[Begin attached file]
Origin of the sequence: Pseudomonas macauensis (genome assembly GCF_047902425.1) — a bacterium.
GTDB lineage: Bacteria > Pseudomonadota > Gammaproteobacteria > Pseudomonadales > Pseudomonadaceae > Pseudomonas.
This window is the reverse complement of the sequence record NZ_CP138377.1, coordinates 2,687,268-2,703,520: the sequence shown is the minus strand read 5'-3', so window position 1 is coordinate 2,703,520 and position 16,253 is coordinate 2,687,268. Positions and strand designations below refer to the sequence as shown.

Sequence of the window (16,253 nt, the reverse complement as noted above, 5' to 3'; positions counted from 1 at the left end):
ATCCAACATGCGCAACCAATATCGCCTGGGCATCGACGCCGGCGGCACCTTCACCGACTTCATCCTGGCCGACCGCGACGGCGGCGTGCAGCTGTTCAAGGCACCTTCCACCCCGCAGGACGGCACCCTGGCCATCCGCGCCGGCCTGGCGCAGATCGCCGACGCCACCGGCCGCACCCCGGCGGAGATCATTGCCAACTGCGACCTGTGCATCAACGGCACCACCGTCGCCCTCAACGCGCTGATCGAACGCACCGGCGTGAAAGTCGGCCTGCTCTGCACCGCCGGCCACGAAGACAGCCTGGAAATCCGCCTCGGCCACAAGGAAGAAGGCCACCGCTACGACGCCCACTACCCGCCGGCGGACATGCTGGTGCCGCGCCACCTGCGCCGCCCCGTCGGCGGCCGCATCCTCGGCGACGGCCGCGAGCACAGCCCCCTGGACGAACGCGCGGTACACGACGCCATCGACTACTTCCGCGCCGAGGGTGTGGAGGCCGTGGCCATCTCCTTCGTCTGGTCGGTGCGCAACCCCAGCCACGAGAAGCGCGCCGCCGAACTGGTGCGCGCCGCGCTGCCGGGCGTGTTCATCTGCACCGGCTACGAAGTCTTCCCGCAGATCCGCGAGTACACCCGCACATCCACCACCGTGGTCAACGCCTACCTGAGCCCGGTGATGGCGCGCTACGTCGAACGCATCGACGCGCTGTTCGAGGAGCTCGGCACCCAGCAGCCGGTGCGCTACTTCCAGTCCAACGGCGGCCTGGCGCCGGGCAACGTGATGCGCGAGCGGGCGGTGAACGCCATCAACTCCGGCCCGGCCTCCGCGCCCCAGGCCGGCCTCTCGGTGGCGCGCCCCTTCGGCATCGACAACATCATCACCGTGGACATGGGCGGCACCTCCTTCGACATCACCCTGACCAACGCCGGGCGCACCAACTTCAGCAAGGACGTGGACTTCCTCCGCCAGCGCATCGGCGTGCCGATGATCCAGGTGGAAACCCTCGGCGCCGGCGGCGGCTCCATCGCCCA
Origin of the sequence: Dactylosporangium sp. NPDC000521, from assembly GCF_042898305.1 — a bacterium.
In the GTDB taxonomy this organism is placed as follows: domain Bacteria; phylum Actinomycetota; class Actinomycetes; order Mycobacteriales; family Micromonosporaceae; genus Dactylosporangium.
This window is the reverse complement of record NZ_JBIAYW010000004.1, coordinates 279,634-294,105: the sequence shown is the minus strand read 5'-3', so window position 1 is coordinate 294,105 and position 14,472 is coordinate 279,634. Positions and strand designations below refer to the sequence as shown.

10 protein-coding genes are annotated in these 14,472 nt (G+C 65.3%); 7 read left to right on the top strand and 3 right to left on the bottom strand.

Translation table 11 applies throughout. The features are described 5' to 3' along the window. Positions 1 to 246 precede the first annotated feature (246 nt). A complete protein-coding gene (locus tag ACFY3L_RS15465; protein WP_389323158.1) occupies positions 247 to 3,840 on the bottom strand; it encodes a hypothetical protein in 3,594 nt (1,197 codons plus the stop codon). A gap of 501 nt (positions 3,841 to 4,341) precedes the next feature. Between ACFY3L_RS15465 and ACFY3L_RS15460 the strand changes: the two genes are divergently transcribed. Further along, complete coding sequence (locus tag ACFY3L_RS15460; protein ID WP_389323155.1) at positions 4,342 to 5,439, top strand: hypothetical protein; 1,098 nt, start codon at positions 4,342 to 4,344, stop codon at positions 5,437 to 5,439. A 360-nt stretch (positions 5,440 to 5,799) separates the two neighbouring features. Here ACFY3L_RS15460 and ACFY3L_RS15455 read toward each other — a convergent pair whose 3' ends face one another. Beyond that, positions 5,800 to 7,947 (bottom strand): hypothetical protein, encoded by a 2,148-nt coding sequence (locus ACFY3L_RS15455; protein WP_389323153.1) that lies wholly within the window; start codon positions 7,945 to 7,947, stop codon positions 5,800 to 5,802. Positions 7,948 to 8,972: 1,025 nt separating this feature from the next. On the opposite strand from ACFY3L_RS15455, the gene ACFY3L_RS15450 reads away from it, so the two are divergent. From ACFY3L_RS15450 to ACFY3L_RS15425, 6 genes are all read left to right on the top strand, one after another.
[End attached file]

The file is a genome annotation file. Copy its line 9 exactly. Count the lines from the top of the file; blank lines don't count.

10 protein-coding genes are annotated in these 14,472 nt (G+C 65.3%); 7 read left to right on the top strand and 3 right to left on the bottom strand.